April 5, 2018
By Erick Cutler
Even with the best of intentions, planning for long-term financial success can often take a backseat to running your dental practice. It’s understandable that you became busy once you joined or launched a practice. Before too long, a decade or two has flown by—when was there time for planning? The challenge – and the opportunity – in this is that you’d like to reach a level of financial independence that will let you retire when and how you choose. With that in mind, here are 5 tips to keep you focused on achieving your short- and long-term financial goals.
- Have a Plan
Waiting to get serious about a financial plan 10 years prior to retirement is a recipe for disaster. Start thinking about a financial plan right out of the dental school gate. Sure, you’ll readjust your plan many times over the years, but it’s critical to have an endpoint in mind. Don’t have a plan? Start one now. Your financial professional can help you get started by reviewing past tax returns and even looking through your check registry. You’ll want to examine your cash flow and have a firm grip on your personal and practice monthly expenditures.
Think about the changes you might you need to make in your practice to get you more closely aligned with where you need to be. You may need to reduce your monthly expenditures or perhaps do some marketing to build your practice. It’s better to find out now so you can carve out a financial plan that makes sense for your future.
- Take Stock.
Assess and reassess. It may surprise you that many dentists don’t have a full understanding of their net worth (total assets minus liabilities). If not every year, update your plan every few years by taking a realistic snapshot of your finances. Take into account personal changes, such as a growing family, and changes to your dental practice, such as increased income, additional expenses and changes in your assets.
- Don’t Spend It All
This might sound like a no-brainer. But let’s say you hit your stride in your practice and your assets far outweigh your liabilities. Resist the temptation to spend it all or drastically change your lifestyle. If cash flow is positive, consider increasing your retirement contributions. Keep in mind that there may be unexpected life events that can instantly change your financial outlook, such as disability or loss of income. On a more positive note, your income will more likely increase over the years—just make sure to keep your expenditures at a lower rate than the increases.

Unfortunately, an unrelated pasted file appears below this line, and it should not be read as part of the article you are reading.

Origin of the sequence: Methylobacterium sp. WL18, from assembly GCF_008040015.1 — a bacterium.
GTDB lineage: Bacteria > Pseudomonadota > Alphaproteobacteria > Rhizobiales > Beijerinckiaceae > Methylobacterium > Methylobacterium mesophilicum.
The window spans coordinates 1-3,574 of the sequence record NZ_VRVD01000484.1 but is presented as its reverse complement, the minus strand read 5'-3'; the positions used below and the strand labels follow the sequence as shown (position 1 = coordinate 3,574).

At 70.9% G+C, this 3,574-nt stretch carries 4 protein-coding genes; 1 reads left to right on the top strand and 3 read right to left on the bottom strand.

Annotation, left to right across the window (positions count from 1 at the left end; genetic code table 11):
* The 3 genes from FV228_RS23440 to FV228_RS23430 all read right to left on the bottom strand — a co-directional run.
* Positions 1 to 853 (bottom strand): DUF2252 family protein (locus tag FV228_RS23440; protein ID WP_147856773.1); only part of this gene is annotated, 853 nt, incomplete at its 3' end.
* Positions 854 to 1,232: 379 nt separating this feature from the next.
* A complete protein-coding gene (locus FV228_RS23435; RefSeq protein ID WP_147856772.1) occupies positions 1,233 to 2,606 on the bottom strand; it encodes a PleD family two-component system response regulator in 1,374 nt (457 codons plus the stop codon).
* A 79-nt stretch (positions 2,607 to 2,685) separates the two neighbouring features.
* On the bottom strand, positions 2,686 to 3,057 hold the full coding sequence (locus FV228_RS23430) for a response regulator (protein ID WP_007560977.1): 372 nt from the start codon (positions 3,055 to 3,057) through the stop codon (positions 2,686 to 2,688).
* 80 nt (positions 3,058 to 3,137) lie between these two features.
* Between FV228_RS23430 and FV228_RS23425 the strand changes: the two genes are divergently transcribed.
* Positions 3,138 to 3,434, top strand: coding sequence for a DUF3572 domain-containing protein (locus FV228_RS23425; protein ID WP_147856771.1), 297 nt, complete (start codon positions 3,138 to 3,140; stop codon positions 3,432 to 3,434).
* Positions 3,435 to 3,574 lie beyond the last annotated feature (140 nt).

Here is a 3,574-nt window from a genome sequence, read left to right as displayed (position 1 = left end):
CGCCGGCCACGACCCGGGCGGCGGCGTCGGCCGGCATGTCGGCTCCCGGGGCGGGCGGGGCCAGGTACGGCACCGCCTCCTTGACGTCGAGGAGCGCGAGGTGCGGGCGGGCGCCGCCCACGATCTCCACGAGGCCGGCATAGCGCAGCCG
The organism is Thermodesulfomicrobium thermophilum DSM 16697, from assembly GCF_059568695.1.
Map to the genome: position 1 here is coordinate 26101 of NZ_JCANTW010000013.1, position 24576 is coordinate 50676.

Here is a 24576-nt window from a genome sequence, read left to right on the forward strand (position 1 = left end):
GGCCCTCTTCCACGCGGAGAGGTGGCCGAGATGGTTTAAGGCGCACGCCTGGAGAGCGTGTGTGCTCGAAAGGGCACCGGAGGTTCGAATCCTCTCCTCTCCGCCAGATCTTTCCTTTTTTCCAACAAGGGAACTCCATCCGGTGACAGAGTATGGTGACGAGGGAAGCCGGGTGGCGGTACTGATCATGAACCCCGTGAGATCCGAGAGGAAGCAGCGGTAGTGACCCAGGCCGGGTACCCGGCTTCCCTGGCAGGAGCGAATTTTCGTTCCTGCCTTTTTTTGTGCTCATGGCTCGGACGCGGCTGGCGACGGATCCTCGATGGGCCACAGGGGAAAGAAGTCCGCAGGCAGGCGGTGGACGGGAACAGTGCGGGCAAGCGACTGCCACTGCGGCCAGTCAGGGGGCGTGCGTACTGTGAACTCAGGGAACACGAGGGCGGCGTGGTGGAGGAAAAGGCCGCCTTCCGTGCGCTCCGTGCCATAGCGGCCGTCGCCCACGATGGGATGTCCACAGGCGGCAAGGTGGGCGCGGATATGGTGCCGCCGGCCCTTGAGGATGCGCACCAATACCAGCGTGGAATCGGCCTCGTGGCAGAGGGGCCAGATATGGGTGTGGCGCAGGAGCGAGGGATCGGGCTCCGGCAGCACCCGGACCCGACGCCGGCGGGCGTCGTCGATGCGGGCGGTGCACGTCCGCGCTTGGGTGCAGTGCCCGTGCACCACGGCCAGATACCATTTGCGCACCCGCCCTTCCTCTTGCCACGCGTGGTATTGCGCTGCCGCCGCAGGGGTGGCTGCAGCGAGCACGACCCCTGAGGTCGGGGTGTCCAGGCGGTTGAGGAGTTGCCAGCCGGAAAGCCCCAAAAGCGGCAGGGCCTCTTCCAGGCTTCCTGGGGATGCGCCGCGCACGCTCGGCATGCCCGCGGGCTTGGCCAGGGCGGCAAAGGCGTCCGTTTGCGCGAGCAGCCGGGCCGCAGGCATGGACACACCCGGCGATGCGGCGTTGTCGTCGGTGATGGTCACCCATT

- Ride Out the Turbulence
When a hurricane is approaching, southerners put up hurricane shutters. Think the same way when it comes to your financial risk. While we’ve been experiencing low inflation rates of late, that cycle only lasts so long. You may see double-digit inflation rates again before your retirement.
Along with inflation, be prepared to shoulder interest rate hikes and general market fluctuations that result from government policy changes. Weigh all of these factors whether you’re thinking of expanding your practice through acquisition or selling your practice to retire early.
- Benefit From Tax Reform
Many dentists are in a high tax bracket for federal and state taxes. As we addressed in our blog, The Impact of the New Tax Law on Dentists, you may want to take a fresh look at your business entity structure. If you are taxed as a corporation, you pay a flat 21 percent rate, a significant decrease if you were previously taxed at 35 percent.
If you have a pass-through entity, different tax laws apply. Additionally, there are advantageous new expensing opportunities for dental equipment, office furniture, building improvements and other equipment, so read our blog carefully and check with your tax professional.
While it’s best to put these tips into practice early in your dental career, it’s not too late to plan to meet specified financial goals mid-career. To learn more, contact the dental CPAs at Goldin Peiser & Peiser or Erick Cutler at 214-635-2541.
Note: This content is accurate as of the date published above and is subject to change. Please seek professional advice before acting on any matter contained in this article.